This article originally appeared in the Fayetteville Observer.
A change in North Carolina’s tax code is coming this year. The most likely outcome will be a reduction in the reliance on our state’s income taxes and more of a reliance on an expanded sales tax.
Critics complain the new tax structure would ask too much of low-income earners. Such criticism, however, does not stand up to careful economic analysis. The reality is that the income-tax system unfairly burdens workers, and modernizing it will help them.
The current tax code, founded on heavy reliance on a progressive income tax, is at least partly to blame for North Carolina’s economic stagnation and fifth-highest unemployment rate in the nation. Most assuredly, our tax code hits low-income, low-skilled Tar Heels hardest by stifling growth.
More specifically, a concept universally accepted by economists is the difference between who remits a tax payment and the actual incidence of the tax burden. In other words, the person or business writing the check may feel less of an impact than other people.
Most notable is the reality that corporations do not pay taxes, people pay taxes. As the Tax Foundation, a Washington, D.C.-based research organization, explains, “People pay all taxes. When the government levies a tax on a corporation, the corporation is more like a tax collector than a taxpayer. The burden of the tax ultimately falls on people – the owners, customers, or workers of the corporation.”
In short, “corporations” can’t pay taxes any more than your house can write a check for the property tax. Corporations are merely a collection of individuals legally organized to produce a good or deliver a service. Taxes on businesses are really taxes on these individuals and consume resources the organization could allocate toward other purposes.
Passing the buck
Many observers make the claim that such taxes are merely “passed along to consumers” as companies raise prices to compensate for the added burden. This common notion, however, fails to reflect economic realities.
Businesses cannot arbitrarily raise prices. Rather, prices are determined by what consumers are willing to pay for a specific product, regardless of a company’s tax bill. Therefore, corporate taxes can only be “passed along to the consumer” to the extent that the market will bear a price increase.
The real victims of corporate taxation? Workers. As the Tax Foundation states, “New research is indicating that in a global economy, where capital is highly mobile but workers are not, labor is bearing the brunt of corporate taxation.”
For instance, a September 2007 study produced by the Oxford University Centre for Business Taxation studied data from more than 15,000 companies in four countries. The study found that more than 60 percent of corporate taxation is “shifted onto the workforce in the form of lower wages” in the short run, growing to 100 percent in the long run. In other words, over the long haul, every dollar extracted from businesses in the form of taxation reduces worker pay an equal amount.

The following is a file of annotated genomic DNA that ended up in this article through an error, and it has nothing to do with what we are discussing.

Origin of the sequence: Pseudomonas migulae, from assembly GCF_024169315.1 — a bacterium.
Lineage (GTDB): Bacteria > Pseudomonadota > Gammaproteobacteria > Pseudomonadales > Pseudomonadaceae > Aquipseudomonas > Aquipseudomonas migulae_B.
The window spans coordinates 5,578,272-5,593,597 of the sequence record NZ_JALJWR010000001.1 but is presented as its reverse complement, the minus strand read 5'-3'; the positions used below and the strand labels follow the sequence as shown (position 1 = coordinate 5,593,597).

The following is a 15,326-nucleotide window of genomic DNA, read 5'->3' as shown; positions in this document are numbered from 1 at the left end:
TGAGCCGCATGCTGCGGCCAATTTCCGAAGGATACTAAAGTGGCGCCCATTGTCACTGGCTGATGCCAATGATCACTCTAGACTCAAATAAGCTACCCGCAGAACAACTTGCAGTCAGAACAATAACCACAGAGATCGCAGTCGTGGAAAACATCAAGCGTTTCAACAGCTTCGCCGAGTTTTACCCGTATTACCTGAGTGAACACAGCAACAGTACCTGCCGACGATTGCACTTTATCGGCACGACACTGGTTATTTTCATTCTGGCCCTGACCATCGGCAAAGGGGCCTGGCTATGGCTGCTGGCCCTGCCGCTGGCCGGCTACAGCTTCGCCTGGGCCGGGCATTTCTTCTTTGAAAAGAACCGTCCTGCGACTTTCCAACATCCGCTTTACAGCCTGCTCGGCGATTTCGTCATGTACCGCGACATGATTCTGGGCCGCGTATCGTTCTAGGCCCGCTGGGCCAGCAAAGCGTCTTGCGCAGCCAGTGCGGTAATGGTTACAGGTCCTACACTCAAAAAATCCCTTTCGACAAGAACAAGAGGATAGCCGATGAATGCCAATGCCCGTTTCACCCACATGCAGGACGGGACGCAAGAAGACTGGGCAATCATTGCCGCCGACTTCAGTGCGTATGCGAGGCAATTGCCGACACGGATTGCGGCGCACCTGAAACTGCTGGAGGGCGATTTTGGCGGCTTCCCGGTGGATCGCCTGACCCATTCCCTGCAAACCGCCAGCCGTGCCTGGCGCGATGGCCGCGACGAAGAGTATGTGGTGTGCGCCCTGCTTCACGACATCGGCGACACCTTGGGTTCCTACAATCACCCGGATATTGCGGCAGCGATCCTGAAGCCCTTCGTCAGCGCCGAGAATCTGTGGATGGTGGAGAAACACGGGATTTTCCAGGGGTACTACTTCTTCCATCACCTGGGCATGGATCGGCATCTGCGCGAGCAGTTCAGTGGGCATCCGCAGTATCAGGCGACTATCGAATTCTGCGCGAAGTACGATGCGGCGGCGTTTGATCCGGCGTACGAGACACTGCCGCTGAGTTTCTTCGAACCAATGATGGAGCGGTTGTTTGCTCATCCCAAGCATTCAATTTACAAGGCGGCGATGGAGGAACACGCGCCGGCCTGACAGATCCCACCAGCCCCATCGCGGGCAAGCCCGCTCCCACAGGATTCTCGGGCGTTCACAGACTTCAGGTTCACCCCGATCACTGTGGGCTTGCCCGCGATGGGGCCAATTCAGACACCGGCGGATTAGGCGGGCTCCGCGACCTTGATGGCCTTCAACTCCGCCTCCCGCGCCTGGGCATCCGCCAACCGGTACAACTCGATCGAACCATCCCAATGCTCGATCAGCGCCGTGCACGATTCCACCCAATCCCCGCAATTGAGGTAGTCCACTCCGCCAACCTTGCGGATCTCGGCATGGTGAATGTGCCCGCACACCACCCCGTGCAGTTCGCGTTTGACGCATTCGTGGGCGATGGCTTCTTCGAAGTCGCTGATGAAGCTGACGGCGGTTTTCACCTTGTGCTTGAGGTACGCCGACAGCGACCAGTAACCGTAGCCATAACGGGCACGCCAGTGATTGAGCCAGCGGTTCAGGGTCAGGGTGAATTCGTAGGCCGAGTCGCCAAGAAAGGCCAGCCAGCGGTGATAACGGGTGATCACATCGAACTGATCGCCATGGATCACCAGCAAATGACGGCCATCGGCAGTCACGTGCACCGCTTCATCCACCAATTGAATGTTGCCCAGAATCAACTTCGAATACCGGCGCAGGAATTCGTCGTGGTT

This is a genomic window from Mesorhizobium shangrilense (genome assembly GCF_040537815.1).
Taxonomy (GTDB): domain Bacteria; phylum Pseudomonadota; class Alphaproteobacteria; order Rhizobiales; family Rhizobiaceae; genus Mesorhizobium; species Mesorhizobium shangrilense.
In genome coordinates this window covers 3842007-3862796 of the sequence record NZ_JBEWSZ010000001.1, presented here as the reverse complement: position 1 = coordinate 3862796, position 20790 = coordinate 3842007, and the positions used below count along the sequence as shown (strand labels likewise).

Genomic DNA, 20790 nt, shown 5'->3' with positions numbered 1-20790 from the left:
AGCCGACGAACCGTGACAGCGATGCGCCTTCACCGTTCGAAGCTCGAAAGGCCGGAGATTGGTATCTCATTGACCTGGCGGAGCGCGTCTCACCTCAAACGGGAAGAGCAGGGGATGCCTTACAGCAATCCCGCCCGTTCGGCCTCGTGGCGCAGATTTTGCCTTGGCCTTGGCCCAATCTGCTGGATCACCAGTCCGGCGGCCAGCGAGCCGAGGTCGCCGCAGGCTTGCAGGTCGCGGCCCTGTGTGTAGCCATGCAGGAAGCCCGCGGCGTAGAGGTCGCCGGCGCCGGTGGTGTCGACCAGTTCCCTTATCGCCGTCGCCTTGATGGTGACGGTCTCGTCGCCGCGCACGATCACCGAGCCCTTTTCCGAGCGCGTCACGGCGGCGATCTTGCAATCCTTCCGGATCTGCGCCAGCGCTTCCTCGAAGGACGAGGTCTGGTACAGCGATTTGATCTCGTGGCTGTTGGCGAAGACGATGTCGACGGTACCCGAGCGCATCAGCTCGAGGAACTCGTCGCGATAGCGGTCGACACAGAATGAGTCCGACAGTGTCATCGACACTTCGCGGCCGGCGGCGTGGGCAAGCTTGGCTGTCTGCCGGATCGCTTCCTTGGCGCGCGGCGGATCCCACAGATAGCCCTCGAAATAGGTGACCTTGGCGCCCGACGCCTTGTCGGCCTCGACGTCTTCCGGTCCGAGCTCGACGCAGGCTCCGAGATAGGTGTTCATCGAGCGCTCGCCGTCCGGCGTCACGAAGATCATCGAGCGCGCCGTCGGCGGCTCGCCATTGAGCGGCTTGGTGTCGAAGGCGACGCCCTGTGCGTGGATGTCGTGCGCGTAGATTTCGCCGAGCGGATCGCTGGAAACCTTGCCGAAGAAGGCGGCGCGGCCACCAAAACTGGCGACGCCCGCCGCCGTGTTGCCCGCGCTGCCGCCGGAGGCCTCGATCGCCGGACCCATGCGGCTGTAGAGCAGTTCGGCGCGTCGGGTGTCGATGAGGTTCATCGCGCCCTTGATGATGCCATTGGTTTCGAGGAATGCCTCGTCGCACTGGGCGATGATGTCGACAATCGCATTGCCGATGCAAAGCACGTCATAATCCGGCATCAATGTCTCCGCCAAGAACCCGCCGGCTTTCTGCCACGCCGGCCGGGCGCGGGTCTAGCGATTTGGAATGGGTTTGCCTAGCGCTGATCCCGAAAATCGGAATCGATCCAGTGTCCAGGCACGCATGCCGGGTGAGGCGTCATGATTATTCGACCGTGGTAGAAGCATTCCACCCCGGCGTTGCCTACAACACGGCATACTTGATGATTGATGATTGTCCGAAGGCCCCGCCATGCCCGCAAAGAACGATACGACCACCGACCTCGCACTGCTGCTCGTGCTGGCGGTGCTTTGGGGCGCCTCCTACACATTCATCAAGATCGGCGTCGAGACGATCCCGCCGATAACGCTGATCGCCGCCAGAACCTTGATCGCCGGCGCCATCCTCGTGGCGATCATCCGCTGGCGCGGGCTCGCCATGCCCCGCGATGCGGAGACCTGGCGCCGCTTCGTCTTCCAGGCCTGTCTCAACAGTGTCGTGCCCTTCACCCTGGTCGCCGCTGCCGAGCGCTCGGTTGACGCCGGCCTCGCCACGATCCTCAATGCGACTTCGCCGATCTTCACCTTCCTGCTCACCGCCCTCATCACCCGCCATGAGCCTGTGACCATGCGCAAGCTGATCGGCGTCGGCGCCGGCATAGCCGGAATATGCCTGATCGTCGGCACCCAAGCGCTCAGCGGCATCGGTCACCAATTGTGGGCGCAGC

Making matters worse, the negative effect of corporate taxation on wages falls hardest on lower-skilled workers and those on the margins of employment. Moreover, the unseen effects of business taxation also include the jobs that were never created because taxes siphoned off the money needed for businesses to grow.
In short, eliminating the state corporate income tax would not just be a “break to big business,” it would eliminate a tax burden that hits lower-skilled, low-income workers hardest.
Furthermore, the actual tax incidence of the state’s high marginal personal income tax rates also falls heavily upon our state’s most economically vulnerable people.
Top income earners are not stationary targets. They respond to high taxes by reducing their work effort or investment, shielding their income by taking advantage of the tax laws, or leaving for another state that doesn’t punish their effort as punitively. For instance, after Maryland passed an onerous tax on “millionaires” in 2007, the state saw a net decrease in population migration of 31,000 in three years – with their wealthiest counties experiencing the greatest percentage population losses.
And because so many of these high-income earners are business owners, they take their jobs with them.
Best for all
Bottom line: The attempt to tax high-income earners leaves the rest of us who are still remaining in the state with fewer opportunities and a greater share of the tax burden. Once again, the true burden falls heaviest on lower-skilled, lower-income households.
North Carolina’s current tax structure already forces the bulk of the burden upon the poor and working people, through limited opportunity and suppressed wages. The best way to lift up workers and poor people is to shift to a pro-growth tax structure that will usher in more jobs and bigger paychecks.